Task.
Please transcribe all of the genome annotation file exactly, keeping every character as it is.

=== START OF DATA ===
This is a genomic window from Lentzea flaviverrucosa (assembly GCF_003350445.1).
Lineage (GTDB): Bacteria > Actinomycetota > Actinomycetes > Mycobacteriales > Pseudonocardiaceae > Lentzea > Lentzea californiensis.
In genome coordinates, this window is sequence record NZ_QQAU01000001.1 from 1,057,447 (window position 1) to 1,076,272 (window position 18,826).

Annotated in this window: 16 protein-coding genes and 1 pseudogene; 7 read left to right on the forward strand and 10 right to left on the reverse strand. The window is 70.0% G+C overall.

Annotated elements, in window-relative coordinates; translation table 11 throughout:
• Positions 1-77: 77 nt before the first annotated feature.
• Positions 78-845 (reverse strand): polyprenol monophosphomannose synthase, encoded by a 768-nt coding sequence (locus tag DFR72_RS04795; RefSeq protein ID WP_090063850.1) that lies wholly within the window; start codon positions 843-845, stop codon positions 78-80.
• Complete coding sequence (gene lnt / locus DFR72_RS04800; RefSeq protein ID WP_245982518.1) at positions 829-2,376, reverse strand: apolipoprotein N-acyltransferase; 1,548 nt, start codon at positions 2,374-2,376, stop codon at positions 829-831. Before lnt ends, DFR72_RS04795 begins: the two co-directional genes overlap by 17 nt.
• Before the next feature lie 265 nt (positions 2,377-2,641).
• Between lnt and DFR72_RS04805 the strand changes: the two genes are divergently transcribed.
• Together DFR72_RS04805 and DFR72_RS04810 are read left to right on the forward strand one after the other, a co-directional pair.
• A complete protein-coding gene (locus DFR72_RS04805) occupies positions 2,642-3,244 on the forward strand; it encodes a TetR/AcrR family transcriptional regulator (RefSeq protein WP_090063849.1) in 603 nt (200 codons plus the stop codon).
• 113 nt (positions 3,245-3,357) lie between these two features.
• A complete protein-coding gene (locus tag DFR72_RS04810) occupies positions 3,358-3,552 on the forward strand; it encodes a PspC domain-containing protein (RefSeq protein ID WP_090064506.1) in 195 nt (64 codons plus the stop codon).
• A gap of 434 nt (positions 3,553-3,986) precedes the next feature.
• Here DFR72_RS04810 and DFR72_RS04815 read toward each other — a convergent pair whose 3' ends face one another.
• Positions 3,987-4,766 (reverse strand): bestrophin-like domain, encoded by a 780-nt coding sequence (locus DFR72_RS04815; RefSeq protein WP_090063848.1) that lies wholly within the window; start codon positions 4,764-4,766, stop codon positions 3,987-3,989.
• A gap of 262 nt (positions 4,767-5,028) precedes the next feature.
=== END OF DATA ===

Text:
This is a genomic window from Lentzea flaviverrucosa (assembly GCF_003350445.1).
Lineage (GTDB): Bacteria > Actinomycetota > Actinomycetes > Mycobacteriales > Pseudonocardiaceae > Lentzea > Lentzea californiensis.
In genome coordinates, this window is sequence record NZ_QQAU01000001.1 from 1,057,447 (window position 1) to 1,076,272 (window position 18,826).

Annotated in this window: 16 protein-coding genes and 1 pseudogene; 7 read left to right on the forward strand and 10 right to left on the reverse strand. The window is 70.0% G+C overall.

Annotated elements, in window-relative coordinates; translation table 11 throughout:
• Positions 1-77: 77 nt before the first annotated feature.
• Positions 78-845 (reverse strand): polyprenol monophosphomannose synthase, encoded by a 768-nt coding sequence (locus tag DFR72_RS04795; RefSeq protein ID WP_090063850.1) that lies wholly within the window; start codon positions 843-845, stop codon positions 78-80.
• Complete coding sequence (gene lnt / locus DFR72_RS04800; RefSeq protein ID WP_245982518.1) at positions 829-2,376, reverse strand: apolipoprotein N-acyltransferase; 1,548 nt, start codon at positions 2,374-2,376, stop codon at positions 829-831. Before lnt ends, DFR72_RS04795 begins: the two co-directional genes overlap by 17 nt.
• Before the next feature lie 265 nt (positions 2,377-2,641).
• Between lnt and DFR72_RS04805 the strand changes: the two genes are divergently transcribed.
• Together DFR72_RS04805 and DFR72_RS04810 are read left to right on the forward strand one after the other, a co-directional pair.
• A complete protein-coding gene (locus DFR72_RS04805) occupies positions 2,642-3,244 on the forward strand; it encodes a TetR/AcrR family transcriptional regulator (RefSeq protein WP_090063849.1) in 603 nt (200 codons plus the stop codon).
• 113 nt (positions 3,245-3,357) lie between these two features.
• A complete protein-coding gene (locus tag DFR72_RS04810) occupies positions 3,358-3,552 on the forward strand; it encodes a PspC domain-containing protein (RefSeq protein ID WP_090064506.1) in 195 nt (64 codons plus the stop codon).
• A gap of 434 nt (positions 3,553-3,986) precedes the next feature.
• Here DFR72_RS04810 and DFR72_RS04815 read toward each other — a convergent pair whose 3' ends face one another.
• Positions 3,987-4,766 (reverse strand): bestrophin-like domain, encoded by a 780-nt coding sequence (locus DFR72_RS04815; RefSeq protein WP_090063848.1) that lies wholly within the window; start codon positions 4,764-4,766, stop codon positions 3,987-3,989.
• A gap of 262 nt (positions 4,767-5,028) precedes the next feature.